If you're too stupid to contribute to the discussion, don't.
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Dude, I thought you were a spambot for like a week. You posted like a spambot. You failed the Turing test.

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Re: Questions for the believers
« Reply #64 on: January 22, 2010, 03:49:23 PM »



Mormons are in the cult registry last time I checked.

Yours is older so you win.  Judaism goes waaaay back.  You know back before god was cool. 

You are a total fucktard. I never said anything about age. We mentioned religions as opposed to cults, and I said that under the definitions of the cult registry, Mormonism is a cult.

If you're too stupid to contribute to the discussion, don't.

Temper, temper.
Isn't it shabbat time?
Go eat some braided bread you silly zealot you.
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blackie

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Re: Questions for the believers
« Reply #65 on: January 22, 2010, 04:01:36 PM »

Isn't it shabbat time?
Go eat some braided bread you silly zealot you.
Not till sundown.

And it is called challah. I know because I have a book about it.



OMG, the book is out of print and people are trying to sell new ones for $95-$250. You can get a used one for $0.71.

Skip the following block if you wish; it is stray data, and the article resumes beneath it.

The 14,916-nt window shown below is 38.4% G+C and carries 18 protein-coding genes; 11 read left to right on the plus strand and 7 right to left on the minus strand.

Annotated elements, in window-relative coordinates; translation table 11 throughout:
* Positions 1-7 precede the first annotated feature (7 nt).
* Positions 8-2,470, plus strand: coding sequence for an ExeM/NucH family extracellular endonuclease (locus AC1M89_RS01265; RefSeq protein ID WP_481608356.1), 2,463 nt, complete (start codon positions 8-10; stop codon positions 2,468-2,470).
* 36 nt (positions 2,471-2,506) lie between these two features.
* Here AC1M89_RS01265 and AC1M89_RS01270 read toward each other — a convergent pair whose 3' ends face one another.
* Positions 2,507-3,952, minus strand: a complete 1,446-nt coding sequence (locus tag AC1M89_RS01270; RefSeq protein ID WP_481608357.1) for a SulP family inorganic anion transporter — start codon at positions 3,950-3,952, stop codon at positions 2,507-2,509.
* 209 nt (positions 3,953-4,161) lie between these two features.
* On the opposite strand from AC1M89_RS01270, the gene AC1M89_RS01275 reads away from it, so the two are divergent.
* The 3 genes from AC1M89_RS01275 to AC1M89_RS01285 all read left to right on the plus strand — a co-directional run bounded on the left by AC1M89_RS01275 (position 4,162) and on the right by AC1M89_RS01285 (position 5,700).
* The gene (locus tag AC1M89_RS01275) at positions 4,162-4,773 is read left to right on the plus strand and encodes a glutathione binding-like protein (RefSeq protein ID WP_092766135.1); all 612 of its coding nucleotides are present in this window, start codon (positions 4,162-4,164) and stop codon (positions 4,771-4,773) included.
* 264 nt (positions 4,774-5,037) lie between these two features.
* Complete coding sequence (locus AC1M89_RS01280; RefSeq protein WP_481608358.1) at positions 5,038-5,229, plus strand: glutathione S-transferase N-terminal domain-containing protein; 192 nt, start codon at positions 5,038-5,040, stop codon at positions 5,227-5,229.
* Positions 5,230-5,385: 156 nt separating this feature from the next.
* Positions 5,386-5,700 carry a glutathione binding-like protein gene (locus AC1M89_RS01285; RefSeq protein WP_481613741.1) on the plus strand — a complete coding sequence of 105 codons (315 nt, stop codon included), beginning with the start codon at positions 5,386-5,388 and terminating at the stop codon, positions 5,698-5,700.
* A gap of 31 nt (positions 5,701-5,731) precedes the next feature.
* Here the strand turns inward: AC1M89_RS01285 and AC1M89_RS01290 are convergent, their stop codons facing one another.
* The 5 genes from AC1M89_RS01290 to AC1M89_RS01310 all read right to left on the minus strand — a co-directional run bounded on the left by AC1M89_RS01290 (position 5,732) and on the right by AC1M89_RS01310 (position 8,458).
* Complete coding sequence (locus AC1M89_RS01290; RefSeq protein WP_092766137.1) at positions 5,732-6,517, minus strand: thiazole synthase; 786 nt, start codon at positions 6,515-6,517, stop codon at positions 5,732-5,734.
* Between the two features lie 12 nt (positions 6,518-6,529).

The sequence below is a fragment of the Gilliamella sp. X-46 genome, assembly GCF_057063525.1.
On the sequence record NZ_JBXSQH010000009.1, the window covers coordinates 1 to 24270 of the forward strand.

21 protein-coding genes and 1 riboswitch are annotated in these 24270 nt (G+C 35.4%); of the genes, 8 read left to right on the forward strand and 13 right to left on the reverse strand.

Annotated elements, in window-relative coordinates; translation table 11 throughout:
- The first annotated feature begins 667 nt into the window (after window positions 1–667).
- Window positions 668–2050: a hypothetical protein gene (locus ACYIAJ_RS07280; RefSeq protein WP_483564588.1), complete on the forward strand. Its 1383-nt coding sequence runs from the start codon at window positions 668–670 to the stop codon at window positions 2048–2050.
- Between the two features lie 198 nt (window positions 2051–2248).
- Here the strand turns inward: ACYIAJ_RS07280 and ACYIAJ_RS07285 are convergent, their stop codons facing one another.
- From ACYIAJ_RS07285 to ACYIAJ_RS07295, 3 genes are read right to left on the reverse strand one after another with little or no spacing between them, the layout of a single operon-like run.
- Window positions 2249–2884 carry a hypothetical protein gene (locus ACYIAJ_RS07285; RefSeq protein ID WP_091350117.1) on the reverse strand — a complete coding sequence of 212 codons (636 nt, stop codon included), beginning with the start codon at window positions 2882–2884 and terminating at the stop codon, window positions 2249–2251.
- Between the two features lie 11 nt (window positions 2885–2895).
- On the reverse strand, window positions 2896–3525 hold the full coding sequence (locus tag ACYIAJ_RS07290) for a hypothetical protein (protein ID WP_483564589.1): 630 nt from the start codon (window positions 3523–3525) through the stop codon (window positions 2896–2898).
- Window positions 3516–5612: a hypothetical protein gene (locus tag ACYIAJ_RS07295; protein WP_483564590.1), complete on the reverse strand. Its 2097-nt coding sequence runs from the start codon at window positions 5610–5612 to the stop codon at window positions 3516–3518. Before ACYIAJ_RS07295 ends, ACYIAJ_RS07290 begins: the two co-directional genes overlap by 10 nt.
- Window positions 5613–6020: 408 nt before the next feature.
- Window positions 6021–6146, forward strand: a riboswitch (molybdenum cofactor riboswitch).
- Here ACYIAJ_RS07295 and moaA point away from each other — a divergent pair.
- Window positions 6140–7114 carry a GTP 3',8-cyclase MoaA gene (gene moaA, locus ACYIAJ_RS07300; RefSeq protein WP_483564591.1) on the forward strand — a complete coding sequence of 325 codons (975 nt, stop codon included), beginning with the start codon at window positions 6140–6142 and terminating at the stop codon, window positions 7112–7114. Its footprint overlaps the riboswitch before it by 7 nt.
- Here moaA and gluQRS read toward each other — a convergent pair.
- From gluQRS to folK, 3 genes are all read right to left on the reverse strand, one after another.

http://www.amazon.com/gp/offer-listing/0789492342/ref=sr_1_olp_1?ie=UTF8&s=books&qid=1264196557&sr=8-1&condition=new

« Last Edit: January 22, 2010, 04:45:48 PM by blackie »
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Sam Gunn (since nobody got Admiral Naismith)

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Re: Questions for the believers
« Reply #66 on: January 22, 2010, 04:02:53 PM »

I would say that Mormonism is far closer to being a cult than Judaism for several reasons.  It was based on following the words of a specific individual.  It has an organized religious hierarchy.  Judaism has neither of these.
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theCelestrian

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Re: Questions for the believers
« Reply #67 on: January 22, 2010, 04:35:52 PM »

I'm gonna play "Devil's advocate" for the sake of exploration

I would say that Mormonism is far closer to being a cult than Judaism for several reasons.  It was based on following the words of a specific individual.  

Would not "following the word of God" also satisfy this criteria as God is a single entity?

It has an organized religious hierarchy.  Judaism has neither of these.

What is the role of the Rabbi's in religious landscape in contrast the "average" practitioner of Judaism? (Honestly curious)
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Sam Gunn (since nobody got Admiral Naismith)

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Re: Questions for the believers
« Reply #68 on: January 22, 2010, 05:58:23 PM »

I'm gonna play "Devil's advocate" for the sake of exploration

I would say that Mormonism is far closer to being a cult than Judaism for several reasons.  It was based on following the words of a specific individual.